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I'm dealing with finite sums of infinite series. Each of the infinite series possesses a different starting index, i.e. each of the series begins at n = 0, n = 1, or n = 2. As a result, it's important to keep track of the indices for each of the series.

In addition, Mathematica cannot evaluate the series, because it's too complicated and undesirable for what's to be accomplished. I've only written the series in this manner to allow for efficient symbolic manipulation.

The problem is that Mathematica takes a long time "trying" to evaluate each of the series. I've tried Hold, HoldAll, Unevaluated, and HoldForm. HoldForm seems like the correct choice, but there's a problem. Although I don't want to evaluate the series themselves, I'd still like to be able to perform operations on the series, such as differentiation.

So, does anyone know of a way to differentiate a series without evaluating the series itself?

I'm new to Mathematica, so the answer might be simple. Thanks for your time.

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Could you provide an example of two of the series you wish to look at? –  rcollyer Jul 4 '12 at 20:22
    
I'm only concerned with series of the general form... \begin{equation} \sum _{n=0}^N f_n(x,y,z) \end{equation} In my problem, however, $f_n$ takes the form: \begin{equation} –  Rob Jul 4 '12 at 20:26
    
Are you using Series or Sum? –  rcollyer Jul 4 '12 at 20:30
    
Incidentally, math mode is invokable only using $ for inline formulas and $$ for \[ \]. –  rcollyer Jul 4 '12 at 20:32
    
I'm using Sum. As I attempted to write before, the function $f_n$ is a product of other functions of (x,y,z), some of which are specified (i.e. by a specified function, I mean something like $x^2$) and some of which are left unspecified (i.e. by which I mean something like $g_n(y)$). –  Rob Jul 4 '12 at 20:37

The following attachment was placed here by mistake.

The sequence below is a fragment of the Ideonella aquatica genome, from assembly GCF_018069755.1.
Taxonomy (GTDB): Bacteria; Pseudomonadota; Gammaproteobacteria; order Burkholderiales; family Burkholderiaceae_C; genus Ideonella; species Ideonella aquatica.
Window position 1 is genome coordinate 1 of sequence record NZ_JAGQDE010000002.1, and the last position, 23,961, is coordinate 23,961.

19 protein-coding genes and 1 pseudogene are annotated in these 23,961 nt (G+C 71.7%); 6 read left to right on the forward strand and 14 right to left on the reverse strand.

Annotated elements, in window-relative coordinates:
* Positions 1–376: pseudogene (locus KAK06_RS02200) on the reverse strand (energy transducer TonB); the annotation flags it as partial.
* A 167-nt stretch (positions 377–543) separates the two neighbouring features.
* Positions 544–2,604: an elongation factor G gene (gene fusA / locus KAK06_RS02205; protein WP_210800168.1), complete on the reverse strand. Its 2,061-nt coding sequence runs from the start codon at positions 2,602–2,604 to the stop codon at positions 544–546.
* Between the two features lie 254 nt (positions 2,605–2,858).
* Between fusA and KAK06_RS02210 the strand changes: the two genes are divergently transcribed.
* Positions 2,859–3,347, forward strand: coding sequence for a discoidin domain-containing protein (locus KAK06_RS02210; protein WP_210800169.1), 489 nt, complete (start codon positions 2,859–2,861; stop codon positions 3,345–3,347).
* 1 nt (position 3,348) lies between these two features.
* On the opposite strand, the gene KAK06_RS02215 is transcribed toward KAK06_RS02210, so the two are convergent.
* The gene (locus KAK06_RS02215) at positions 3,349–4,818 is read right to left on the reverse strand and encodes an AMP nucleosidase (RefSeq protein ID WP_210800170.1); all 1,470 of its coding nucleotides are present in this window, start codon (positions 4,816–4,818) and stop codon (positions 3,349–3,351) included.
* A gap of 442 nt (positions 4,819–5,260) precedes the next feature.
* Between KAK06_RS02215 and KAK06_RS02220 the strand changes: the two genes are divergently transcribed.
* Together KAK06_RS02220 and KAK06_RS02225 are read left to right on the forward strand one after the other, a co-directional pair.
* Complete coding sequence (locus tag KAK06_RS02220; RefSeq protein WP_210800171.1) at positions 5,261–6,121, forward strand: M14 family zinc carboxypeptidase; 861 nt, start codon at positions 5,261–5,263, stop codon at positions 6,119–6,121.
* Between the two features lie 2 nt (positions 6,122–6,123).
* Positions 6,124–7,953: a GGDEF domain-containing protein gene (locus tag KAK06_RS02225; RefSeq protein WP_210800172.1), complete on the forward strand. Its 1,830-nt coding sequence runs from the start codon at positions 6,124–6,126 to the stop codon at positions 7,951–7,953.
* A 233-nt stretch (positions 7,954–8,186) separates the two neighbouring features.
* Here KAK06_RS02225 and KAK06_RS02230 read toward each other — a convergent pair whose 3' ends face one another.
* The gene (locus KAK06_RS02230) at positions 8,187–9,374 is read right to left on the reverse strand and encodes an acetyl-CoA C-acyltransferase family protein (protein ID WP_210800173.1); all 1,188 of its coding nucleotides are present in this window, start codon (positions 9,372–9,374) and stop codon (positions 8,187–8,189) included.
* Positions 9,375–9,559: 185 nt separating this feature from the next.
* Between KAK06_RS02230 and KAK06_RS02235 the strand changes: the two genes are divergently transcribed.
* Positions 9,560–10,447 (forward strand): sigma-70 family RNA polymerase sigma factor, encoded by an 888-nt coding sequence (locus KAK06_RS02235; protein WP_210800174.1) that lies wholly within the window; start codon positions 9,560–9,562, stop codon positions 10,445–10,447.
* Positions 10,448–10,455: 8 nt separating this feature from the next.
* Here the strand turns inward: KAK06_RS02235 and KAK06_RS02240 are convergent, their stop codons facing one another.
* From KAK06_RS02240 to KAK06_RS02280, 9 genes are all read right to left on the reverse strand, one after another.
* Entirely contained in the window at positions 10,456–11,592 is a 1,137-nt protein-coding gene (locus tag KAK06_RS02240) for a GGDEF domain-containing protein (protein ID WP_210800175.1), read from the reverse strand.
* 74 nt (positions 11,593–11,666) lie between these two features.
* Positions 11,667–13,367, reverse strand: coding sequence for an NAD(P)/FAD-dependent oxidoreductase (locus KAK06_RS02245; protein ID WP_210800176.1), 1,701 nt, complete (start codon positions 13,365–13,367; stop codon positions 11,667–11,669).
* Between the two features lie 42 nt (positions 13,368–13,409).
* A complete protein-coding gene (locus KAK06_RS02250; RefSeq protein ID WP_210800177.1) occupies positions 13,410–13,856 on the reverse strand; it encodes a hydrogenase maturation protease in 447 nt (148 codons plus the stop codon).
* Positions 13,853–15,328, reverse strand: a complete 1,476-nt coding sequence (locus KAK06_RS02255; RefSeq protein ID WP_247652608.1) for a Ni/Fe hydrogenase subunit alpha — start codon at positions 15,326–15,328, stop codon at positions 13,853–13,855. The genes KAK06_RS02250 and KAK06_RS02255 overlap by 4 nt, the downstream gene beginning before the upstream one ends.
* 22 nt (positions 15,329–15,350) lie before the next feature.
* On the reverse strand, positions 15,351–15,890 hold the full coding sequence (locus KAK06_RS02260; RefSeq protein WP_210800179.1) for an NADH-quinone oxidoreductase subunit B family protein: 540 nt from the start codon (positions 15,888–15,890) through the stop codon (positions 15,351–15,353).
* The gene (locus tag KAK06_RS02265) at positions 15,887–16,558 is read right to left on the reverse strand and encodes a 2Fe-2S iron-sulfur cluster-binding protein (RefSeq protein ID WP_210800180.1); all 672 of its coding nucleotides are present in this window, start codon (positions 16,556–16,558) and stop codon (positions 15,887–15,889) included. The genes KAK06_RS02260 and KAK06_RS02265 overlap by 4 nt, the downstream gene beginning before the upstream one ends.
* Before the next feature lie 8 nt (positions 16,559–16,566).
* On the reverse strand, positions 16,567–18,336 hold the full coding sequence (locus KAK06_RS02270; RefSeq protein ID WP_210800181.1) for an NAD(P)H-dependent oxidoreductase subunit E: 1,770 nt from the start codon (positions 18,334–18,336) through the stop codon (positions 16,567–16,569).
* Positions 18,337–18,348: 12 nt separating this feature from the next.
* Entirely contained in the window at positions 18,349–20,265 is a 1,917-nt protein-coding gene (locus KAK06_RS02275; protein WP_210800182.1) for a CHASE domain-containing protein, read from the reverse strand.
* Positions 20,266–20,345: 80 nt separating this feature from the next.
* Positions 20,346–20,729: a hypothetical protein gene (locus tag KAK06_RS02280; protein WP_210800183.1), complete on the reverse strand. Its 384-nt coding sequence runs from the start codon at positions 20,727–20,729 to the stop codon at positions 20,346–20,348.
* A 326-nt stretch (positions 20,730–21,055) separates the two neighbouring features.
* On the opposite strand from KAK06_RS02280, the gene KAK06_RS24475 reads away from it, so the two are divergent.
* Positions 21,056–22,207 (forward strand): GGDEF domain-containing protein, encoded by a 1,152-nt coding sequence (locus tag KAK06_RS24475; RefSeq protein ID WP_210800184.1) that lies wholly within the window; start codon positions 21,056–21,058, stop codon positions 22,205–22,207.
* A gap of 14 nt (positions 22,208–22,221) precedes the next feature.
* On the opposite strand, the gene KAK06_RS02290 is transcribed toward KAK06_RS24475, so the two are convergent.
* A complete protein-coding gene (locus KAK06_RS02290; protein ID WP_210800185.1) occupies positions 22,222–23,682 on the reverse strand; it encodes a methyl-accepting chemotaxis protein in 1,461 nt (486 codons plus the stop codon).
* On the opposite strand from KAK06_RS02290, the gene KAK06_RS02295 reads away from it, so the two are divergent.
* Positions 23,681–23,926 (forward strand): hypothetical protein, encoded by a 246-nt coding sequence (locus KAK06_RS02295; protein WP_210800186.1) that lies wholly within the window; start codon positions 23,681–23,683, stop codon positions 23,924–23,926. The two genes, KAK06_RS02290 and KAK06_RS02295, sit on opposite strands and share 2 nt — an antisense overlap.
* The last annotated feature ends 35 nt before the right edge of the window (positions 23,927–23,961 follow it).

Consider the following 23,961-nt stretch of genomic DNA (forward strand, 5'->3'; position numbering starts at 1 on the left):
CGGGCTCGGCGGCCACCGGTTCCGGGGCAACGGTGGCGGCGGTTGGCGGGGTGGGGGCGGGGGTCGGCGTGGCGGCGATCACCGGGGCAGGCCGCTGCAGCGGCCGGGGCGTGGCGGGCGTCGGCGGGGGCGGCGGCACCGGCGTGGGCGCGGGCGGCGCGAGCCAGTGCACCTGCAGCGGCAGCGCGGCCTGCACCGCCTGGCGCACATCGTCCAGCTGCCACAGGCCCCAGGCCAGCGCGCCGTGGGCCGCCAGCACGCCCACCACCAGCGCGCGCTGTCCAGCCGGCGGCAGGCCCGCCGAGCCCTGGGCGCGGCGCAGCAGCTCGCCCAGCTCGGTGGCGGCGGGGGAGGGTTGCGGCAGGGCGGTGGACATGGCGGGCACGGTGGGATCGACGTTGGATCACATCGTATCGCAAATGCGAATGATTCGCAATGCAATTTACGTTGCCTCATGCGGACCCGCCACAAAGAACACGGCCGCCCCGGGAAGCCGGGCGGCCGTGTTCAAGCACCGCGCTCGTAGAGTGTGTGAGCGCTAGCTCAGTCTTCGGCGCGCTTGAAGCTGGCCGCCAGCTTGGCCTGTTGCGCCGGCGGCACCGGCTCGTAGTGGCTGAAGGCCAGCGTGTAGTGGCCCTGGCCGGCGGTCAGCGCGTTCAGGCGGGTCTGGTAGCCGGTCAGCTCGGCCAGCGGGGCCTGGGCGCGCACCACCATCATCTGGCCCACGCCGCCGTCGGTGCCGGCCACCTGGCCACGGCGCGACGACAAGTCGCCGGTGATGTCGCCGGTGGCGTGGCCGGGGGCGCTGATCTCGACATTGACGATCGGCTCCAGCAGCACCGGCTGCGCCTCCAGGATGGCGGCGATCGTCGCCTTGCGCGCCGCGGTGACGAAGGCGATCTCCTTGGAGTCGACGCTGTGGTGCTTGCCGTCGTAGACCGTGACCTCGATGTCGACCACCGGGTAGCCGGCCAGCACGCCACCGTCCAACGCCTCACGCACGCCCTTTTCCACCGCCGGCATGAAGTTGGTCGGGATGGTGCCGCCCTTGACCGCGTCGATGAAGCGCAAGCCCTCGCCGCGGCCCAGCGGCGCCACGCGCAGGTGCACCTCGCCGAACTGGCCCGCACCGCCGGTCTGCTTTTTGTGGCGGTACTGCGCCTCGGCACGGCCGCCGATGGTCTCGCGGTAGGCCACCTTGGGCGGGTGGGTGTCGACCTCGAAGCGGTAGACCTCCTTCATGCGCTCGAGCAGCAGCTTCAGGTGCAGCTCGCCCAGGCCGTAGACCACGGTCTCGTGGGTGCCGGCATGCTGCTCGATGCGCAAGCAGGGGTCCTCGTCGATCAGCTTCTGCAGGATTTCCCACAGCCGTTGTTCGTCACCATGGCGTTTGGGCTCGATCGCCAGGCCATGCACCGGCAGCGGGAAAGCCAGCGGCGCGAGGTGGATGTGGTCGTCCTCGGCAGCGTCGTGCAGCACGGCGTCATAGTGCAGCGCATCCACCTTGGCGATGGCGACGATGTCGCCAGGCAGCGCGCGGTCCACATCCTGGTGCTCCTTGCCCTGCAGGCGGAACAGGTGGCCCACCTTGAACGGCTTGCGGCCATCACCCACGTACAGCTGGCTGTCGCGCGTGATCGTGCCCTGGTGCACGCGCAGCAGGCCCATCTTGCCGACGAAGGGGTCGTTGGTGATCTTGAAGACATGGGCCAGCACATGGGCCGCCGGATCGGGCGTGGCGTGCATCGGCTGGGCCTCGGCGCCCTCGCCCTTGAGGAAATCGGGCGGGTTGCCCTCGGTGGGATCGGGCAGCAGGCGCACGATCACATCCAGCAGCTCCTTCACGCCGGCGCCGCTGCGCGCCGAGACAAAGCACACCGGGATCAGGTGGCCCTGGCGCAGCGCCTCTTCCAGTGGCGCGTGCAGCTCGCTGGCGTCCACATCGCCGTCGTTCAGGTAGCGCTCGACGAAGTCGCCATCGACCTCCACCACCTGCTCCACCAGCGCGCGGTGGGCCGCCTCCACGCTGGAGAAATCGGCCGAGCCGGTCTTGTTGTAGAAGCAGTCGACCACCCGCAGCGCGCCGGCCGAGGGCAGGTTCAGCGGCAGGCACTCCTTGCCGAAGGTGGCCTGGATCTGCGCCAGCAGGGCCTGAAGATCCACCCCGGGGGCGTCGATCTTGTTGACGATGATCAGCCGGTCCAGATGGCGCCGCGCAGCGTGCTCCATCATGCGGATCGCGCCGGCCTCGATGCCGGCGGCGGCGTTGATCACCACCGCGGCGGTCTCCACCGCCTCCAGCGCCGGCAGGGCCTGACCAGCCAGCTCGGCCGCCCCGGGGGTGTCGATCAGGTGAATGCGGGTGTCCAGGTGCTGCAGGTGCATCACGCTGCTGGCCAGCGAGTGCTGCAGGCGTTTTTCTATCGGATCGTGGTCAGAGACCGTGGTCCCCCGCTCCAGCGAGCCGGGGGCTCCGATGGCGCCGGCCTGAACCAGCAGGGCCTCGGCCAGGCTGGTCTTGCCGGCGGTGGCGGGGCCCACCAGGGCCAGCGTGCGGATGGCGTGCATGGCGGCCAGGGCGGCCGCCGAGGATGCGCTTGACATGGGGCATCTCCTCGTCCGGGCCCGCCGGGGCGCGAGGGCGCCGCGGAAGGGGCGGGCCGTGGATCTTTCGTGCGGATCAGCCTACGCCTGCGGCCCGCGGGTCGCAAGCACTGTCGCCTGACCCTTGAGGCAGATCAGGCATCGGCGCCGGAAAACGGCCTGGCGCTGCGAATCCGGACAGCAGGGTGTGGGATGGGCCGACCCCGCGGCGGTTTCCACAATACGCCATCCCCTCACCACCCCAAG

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1 Answer

You could define your own sum, and add rules to integrate it with various operators such as differentiation. This may be a lot of work however, since many built-in rules exist which inter-related Sum with other operations.

Below is an attempt to take another route and piggyback on the system:

ClearAll[withInertSum];
SetAttributes[withInertSum, HoldAll];
withInertSum[code_] :=
  Block[{Sum}, Block[{sum = Sum}, code] /. Sum -> sum];

If you now define your own inert head sum with no rules attached to it, then you can, e.g., do the following:

mySum = sum[(x + y + z)^n/n!, {n, 0, m}]
withInertSum[D[mySum,{x,2}]]

(*   sum[((-1+n) n (x+y+z)^(-2+n))/n!,{n,0,m}]   *)

What happens is that sum becomes Sum temporarily, inside withInertSum, but only after all direct rules for Sum have been temporarily switched off. Then, we try to compute things, and finally, replace Sum with sum once again. At least for the simple example above, this works, because apparently at least some of the rules relating Sum and D were attached to D rather than to Sum.

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very sneaky... :) –  sebhofer Jul 5 '12 at 8:25
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